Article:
Prime Minister Nikol Pashinyan of Armenia talks to The Telegraph's Roland Oliphant CREDIT: Heathcliff O'Malley for The Telegraph

By Roland Oliphant

YEREVAN (The Telegraph) — He is in the middle of delicate peace talks, trying to please Russia and the West, and sits on a geopolitical fault line where wars in Ukraine and the Middle East overlap.

So it is no surprise that Nikol Pashinyan chooses his words with the care of a man handling a box of matches in a petrol station.

“Fear is not the right word,” the Armenian prime minister says when asked about mounting concerns of a new war in the South Caucasus.

“The Republic of Armenia is a democratic and developing country,” he told The Telegraph in an interview in his Yerevan office. (The interview ran on February 11.)

“And the Republic of Armenia is implementing wide-scale reforms for improving our country’s resilience. By the way, in recent years, I think that the international community and our society have seen that our country’s resilience has improved significantly.”

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Nonetheless, he concedes: “Of course, anyone with common sense would have such concerns.”

Pashinyan, a former newspaper journalist, came to power in 2018 on the back of anti-corruption protests that ended with the country’s first free and fair elections.

His pitch then, as now, is that democratic reform and a pro-European path would make the country not only more prosperous but more secure.

Since then, the country has indeed crept up international indexes on press freedom, democracy and transparency. He won re-election in 2021 suggesting he still has a mandate for that strategy.

But the entire premise of that project has come under unprecedented stress.

In the past three years Armenia suffered attack and defeat in a 2020 war with Azerbaijan, the humiliating loss in September 2023 of the Armenian backed, self-proclaimed Nagorno-Karabakh republic, and effective abandonment by Russia, its principal military ally.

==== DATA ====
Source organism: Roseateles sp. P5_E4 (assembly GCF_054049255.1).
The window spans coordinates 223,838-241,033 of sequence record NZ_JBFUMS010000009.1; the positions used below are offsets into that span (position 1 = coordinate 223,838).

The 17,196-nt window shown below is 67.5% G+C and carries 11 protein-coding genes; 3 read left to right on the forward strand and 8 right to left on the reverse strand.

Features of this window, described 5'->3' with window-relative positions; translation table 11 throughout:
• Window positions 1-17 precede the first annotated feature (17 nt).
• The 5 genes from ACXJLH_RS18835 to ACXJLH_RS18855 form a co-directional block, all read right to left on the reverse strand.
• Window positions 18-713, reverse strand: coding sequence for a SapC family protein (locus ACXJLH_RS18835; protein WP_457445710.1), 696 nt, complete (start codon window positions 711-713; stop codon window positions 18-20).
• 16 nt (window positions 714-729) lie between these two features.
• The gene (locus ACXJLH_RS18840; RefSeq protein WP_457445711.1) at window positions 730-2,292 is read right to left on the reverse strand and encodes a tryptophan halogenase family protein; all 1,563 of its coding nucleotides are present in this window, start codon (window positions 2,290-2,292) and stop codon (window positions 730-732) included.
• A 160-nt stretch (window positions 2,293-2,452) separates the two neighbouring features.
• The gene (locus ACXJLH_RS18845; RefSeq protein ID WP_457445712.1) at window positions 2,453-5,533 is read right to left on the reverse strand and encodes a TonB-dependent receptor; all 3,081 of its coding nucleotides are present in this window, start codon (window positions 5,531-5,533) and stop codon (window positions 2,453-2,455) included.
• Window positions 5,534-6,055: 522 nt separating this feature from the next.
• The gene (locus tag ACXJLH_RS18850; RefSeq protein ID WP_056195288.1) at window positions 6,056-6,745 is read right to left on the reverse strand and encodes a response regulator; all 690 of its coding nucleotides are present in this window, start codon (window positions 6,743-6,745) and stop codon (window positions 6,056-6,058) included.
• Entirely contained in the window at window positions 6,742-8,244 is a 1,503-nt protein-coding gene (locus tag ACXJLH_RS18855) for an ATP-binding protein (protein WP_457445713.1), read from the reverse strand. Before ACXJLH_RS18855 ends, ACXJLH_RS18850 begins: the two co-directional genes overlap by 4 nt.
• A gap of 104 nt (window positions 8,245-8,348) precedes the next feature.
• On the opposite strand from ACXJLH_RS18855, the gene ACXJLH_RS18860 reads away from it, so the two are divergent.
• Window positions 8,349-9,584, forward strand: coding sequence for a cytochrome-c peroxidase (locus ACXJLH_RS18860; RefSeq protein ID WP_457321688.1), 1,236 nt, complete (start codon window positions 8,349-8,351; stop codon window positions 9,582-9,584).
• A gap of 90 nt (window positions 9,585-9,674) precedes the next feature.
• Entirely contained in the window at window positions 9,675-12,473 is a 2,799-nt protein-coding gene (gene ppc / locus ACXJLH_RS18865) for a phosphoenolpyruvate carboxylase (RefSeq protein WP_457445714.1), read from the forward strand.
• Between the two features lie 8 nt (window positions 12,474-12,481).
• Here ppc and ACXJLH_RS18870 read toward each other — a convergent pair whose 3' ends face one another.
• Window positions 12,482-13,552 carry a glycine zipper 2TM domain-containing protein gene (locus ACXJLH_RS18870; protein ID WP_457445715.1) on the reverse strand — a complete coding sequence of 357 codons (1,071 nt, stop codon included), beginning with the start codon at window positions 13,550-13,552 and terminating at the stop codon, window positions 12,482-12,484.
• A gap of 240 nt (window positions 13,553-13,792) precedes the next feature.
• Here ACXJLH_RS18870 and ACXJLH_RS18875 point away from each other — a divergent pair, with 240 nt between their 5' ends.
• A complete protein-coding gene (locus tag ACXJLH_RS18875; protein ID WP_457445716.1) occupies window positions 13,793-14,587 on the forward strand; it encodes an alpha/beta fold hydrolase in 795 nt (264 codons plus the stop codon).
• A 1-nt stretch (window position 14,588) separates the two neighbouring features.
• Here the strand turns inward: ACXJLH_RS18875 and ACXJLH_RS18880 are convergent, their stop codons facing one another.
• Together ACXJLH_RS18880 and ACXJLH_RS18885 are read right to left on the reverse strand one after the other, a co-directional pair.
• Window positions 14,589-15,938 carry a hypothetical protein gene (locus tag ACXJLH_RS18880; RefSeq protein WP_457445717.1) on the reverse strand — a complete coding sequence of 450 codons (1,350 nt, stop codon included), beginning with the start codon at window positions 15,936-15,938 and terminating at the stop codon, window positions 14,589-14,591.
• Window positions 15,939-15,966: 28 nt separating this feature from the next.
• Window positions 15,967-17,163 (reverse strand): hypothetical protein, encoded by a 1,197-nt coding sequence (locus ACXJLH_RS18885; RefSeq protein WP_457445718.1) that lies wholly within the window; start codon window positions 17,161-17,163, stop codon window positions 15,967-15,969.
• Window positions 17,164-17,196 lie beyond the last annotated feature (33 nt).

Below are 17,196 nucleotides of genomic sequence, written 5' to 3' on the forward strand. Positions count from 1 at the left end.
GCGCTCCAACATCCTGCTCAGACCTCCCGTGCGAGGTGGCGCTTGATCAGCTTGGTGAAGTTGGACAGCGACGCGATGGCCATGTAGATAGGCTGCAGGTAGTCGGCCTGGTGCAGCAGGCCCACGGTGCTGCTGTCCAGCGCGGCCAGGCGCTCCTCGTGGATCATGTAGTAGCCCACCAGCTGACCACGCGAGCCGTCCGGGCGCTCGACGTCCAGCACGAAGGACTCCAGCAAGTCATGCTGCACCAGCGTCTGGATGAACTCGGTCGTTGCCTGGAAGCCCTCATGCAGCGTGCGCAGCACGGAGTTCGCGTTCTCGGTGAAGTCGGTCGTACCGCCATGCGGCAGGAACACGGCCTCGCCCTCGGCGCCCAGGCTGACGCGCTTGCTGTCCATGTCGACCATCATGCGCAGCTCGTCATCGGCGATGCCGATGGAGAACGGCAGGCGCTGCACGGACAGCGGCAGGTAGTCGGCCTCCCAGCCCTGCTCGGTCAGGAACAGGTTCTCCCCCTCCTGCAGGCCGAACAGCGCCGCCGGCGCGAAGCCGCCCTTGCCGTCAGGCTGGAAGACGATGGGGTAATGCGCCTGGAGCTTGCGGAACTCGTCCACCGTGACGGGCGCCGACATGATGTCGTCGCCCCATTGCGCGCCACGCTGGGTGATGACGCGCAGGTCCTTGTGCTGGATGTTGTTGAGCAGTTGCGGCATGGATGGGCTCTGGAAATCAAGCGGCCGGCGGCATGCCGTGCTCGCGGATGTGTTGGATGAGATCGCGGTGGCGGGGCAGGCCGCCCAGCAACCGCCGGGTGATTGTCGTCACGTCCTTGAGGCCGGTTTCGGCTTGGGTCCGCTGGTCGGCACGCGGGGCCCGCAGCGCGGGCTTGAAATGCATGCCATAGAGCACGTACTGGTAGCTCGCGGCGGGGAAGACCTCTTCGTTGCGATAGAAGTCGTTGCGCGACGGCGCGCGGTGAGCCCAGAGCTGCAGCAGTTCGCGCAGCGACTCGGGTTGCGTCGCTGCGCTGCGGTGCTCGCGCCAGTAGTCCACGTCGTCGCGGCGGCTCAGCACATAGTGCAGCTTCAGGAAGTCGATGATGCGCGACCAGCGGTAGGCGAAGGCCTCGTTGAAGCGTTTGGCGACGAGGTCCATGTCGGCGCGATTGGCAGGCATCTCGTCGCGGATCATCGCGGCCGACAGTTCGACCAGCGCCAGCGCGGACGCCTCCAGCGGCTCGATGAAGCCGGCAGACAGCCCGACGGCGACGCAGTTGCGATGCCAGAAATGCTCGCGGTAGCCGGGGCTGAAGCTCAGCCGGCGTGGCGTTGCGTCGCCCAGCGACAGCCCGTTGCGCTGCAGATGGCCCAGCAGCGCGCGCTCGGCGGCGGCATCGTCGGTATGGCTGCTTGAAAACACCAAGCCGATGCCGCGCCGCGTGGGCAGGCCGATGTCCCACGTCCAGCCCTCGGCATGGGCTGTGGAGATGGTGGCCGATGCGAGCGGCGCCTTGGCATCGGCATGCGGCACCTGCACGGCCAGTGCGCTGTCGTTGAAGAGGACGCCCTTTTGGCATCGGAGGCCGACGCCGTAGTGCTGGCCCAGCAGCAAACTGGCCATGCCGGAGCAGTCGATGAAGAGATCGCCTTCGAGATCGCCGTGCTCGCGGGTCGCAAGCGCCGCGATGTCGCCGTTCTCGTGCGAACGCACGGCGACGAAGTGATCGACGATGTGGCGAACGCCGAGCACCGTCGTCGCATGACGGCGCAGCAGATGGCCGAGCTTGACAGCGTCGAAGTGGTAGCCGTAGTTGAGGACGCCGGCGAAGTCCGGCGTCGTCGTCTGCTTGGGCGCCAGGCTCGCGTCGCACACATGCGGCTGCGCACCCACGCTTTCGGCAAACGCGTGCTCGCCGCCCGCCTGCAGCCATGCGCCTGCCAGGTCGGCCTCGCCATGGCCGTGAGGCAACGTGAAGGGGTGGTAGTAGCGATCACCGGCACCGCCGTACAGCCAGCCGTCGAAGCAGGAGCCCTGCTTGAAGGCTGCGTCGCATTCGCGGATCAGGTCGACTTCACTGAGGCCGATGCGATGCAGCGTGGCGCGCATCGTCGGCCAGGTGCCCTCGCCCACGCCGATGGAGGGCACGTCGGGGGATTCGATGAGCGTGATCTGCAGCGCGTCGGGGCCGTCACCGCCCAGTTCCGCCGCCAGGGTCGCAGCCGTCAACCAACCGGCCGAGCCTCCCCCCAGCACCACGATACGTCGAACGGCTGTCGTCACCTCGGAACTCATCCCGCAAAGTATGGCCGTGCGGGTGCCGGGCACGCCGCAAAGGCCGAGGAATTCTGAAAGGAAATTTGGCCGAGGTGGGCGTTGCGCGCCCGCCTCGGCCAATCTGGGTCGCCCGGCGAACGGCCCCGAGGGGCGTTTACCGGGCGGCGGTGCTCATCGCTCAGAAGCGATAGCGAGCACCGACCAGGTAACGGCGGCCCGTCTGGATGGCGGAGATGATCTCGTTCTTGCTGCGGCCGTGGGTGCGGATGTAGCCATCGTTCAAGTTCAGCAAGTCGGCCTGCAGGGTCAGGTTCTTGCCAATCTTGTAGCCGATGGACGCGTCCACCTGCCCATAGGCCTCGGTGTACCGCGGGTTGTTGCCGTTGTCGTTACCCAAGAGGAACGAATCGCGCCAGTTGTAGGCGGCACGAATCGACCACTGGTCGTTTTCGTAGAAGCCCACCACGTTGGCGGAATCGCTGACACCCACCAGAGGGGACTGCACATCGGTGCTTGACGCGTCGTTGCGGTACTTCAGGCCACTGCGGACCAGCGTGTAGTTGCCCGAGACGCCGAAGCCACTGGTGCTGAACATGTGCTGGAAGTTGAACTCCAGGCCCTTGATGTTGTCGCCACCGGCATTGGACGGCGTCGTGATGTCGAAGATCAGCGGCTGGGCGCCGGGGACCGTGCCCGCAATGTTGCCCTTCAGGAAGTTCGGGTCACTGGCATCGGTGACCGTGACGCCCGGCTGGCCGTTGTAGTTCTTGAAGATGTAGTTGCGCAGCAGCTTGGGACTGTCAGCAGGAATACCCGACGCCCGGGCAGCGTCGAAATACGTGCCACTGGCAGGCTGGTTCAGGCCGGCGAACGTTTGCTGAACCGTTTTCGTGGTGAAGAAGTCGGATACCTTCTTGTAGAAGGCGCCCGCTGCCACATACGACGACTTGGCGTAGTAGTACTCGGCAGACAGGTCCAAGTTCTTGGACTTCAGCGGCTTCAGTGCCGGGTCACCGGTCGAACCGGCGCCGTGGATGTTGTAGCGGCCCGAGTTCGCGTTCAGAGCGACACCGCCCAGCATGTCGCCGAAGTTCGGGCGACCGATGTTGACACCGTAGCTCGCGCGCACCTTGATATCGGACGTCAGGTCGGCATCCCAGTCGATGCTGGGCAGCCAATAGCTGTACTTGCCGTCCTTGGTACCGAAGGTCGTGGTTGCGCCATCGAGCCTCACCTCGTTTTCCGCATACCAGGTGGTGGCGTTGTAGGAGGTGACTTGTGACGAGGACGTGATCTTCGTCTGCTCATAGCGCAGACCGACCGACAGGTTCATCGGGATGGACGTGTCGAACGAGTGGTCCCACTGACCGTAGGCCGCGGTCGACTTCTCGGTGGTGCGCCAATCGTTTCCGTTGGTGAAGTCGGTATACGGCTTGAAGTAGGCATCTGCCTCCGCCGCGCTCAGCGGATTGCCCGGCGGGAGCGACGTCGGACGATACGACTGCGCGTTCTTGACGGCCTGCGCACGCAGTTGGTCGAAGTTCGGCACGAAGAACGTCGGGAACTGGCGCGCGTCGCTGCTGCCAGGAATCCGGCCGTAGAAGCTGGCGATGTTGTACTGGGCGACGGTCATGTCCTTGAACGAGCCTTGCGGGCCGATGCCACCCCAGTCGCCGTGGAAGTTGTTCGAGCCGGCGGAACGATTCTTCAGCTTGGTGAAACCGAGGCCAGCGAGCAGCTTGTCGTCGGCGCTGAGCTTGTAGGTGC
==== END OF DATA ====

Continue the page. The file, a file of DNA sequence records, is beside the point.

Concessions in Pursuit of Peace

Since then Pashinyan’s willingness to make concessions in pursuit of peace, including recognizing Azerbaijan’s sovereignty over Karabakh, has caused public anger at home and a wave of protests he claims were designed to oust him from power.

However, it has not yet produced a peace treaty.

His search for a more reliable security partner has strained relations with Moscow without winning concrete commitments from the West.

And to cap it all, many in Yerevan fear that Ilham Aliyev, Azerbaijan’s strong-man president, is laying the pretext for a third offensive – this time to conquer land inside Armenia proper.

Azerbaijan’s 24-hour reconquest of Karabakh five months ago extinguished a 30-year old Armenian-backed republic that broke away from Azerbaijan in a brutal and bloody six-year war in the 1990s.

More than 100,000 ethnic Armenians fled in what the European Parliament condemned as ethnic cleansing, and Pashinyan was forced to face down angry protesters in Yerevan who accused him of abandoning the region.

It also closed the central dispute in a conflict that has blighted Armenia and Azerbaijan since their independence.

For a while, both leaders appeared keen to seize the opportunity to make peace.

At separate meetings with Emmanuel Macron in Prague and Vladimir Putin in Sochi, Pashinyan and Aliyev agreed to renounce the use of force, respect one another’s territorial integrity and using the Almaty declaration, the document that saw the Soviet Union’s republics declare independence, as the basis for border delimitation.

By the end of October 2023, “the architecture and principles for a peace agreement between Armenia and Azerbaijan have been agreed upon. And at the end of last year, it seemed to us that we were very close, finally, to a final text of agreement,” he said.

But on January 10, Aliyev appeared to walk back those commitments, warning in a rambling interview with local media that he would take military action if Armenia tried to rearm.

He also said he would not remove Azeri troops from several areas they have occupied inside the Armenian border, and rejected using late Soviet maps for a peace deal “precisely because our historical lands had already been given to them.”